Heavy Duty Trucking

JUL 2014

The Fleet Business Authority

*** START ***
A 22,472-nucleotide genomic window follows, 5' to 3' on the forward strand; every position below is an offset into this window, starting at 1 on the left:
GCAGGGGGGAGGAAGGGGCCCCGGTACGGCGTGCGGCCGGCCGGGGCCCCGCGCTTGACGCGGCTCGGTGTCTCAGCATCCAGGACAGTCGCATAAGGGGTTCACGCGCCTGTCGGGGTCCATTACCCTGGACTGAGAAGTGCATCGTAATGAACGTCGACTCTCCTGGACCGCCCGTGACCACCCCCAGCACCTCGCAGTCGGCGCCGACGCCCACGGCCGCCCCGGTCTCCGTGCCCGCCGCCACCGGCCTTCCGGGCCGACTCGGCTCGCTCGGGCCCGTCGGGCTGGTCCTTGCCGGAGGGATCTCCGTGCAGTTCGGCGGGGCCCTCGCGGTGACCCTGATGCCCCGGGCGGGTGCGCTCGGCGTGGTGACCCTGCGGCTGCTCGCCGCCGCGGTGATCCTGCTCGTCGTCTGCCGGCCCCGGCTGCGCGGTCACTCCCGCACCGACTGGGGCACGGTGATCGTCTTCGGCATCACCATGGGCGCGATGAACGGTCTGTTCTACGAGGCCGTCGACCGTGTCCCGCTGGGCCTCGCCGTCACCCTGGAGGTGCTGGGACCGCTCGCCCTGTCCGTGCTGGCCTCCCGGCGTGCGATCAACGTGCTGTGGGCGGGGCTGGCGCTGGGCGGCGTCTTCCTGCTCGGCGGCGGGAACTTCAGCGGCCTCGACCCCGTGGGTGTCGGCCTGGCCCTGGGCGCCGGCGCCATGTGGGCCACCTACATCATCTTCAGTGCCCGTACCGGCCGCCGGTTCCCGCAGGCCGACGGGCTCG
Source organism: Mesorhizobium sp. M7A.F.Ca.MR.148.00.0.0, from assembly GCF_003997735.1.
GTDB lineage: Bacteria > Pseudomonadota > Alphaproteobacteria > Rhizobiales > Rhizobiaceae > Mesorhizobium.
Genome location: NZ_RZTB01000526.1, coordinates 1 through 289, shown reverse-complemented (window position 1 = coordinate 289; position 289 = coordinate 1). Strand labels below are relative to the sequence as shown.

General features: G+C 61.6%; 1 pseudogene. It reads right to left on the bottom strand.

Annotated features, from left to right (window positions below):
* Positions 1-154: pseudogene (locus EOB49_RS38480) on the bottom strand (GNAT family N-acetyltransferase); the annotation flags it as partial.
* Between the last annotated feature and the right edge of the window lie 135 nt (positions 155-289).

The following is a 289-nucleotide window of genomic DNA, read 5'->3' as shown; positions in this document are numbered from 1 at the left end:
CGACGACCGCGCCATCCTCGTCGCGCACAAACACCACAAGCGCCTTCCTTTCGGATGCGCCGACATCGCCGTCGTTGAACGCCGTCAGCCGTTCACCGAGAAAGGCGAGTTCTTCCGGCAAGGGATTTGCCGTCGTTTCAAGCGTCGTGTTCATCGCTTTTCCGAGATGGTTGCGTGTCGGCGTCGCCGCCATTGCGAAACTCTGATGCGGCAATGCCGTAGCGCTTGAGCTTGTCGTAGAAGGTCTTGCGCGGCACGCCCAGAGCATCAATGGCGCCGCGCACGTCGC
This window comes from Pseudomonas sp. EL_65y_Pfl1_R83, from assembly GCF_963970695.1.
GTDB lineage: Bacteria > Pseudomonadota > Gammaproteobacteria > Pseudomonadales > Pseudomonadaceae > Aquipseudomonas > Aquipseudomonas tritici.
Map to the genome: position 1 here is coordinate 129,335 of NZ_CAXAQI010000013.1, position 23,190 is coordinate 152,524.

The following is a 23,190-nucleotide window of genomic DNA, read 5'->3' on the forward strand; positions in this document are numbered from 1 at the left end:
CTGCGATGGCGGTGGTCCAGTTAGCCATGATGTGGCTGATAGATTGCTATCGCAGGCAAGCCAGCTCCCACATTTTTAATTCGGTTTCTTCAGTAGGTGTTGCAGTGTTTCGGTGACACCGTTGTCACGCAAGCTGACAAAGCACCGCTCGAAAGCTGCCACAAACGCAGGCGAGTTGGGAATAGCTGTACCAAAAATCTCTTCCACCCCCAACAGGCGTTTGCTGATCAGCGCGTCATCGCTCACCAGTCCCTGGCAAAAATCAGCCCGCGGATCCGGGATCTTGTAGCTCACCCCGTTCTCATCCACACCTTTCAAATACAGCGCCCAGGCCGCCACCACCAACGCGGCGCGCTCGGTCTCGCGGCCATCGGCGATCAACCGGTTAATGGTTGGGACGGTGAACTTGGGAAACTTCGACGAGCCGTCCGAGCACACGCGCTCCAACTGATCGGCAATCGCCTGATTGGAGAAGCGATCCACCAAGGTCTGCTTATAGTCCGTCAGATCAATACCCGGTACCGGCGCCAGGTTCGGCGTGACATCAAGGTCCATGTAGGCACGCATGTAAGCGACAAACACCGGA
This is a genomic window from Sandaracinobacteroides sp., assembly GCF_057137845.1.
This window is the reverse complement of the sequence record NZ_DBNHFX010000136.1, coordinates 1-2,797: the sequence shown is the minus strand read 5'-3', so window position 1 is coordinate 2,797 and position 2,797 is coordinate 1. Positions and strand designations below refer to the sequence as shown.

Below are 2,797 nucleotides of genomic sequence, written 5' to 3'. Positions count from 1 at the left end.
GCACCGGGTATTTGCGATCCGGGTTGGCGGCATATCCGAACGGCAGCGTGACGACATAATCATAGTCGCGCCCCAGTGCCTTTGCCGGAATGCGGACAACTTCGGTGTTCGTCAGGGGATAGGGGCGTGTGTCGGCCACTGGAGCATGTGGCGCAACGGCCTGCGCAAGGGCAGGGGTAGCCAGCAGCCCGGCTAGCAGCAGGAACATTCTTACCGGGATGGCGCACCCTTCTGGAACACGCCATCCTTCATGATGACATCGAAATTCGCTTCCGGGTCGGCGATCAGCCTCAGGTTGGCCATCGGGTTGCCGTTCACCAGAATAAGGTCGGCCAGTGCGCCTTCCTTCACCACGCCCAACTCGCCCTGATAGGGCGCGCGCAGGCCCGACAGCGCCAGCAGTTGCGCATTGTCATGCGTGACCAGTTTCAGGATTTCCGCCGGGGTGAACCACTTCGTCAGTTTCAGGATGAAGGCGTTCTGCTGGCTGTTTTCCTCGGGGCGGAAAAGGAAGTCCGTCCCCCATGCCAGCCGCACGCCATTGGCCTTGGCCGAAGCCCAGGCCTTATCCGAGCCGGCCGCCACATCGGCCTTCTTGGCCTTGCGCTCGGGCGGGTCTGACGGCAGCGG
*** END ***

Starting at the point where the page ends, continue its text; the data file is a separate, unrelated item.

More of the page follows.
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www.truckinginfo.com Yet here we are, a year after the final rules change became effective and more than three decades since they first appeared in North America, and disc brakes still comprise a small minority of air brakes being bought by truck operators. Put another way, 90% of heavy truck buyers today still choose tried- and-true drum brakes, according to manufacturers we talked with. These are not good ol' drum brakes, but improved designs that stop better and last longer than past products. They have to perform better to meet Federal Motor Vehicle Safety Standard 121's shorter limits, and to do so many of them are larger. That, in turn, allows their linings to stay in service for more miles, supplier reps say. "Air disc brakes cost more, so there isn't a more cost-effective way to stop a truck than a drum brake," says Joe Kay, director of engineering for brake systems at Meritor, which offers both brake life," Ganaway says. With drums, "they get hot and wear rates increase exponentially." It's easier and quicker to change a set of pads on disc brakes than shoes on drums, Kay and Ganaway both note. Pads take as little as 15 minutes to change out compared to almost an hour for a set of shoes. That's where the maintenance payback can come into play. But the advantage is less if original linings on a drum-brake system can be made to last a long time, which is possible with larger brakes. To meet 121 stopping requirements, steer axle brakes have gone from 15x4 inches to 16½x5 inches, while drive-axle brakes stayed with 16½x7s, Ganaway explains. Daimler Trucks chose to make 16½x8-5/8-inch drum brakes standard on drive axles for Freightlin- ers and Western Stars. However, there is a movement to air disc brakes and it's accelerat- ing. "We announced the sale of our half a millionth air disc brake at the Louisville truck show, which was only two years after we announced the first 250,000th" following introduc- tion of current models in 2005, says Bendix Spicer's Ganaway. "Fleets are paying more attention to foundation brakes and began experimenting with air disc brakes. They are becoming more and more comfortable and are coming back for more." "Air disc brakes are progressively increasing," says Steve Hansen, direc- tor of sales and marketing at Wabco, which sells discs. "There are two lev- els of fleets: those looking for brake performance — like tankers and heavy steel haulers — and those who want a longer lifetime. With discs you don't have to touch the brakes as often." Adoption percentages vary: types. He means on tractors, which the "121" rules affected, and for which drum brakes were specifically improved. But discs can stop those same tractors quicker, which is why some fleets are adopting them. And discs hold up better in severe-service applications, like trash collection trucks, many of whose operators have embraced them. "There's an added expense with disc brakes and operators need time to get a proper payback," says Gary Ganaway, director of marketing and global customer solutions at Bendix Spicer Foundation Brake, which also offers both drums and discs. Cost for air disc brakes varies by truck builder: At Kenworth and Peterbilt they're standard on the steer axle. For all the other builders the cost of upgrading is $800 to $1,000 per axle. In some cases there can be a payback through maintenance. With discs, "refuse trucks doubled their Kenworth and sister company Peterbilt are standard with air disc brakes on steer axles and use drums on rear axles, though this KW T880 heavy-haul tractor has discs on the tandem, too. Other builders have made discs optional. Brake Trends

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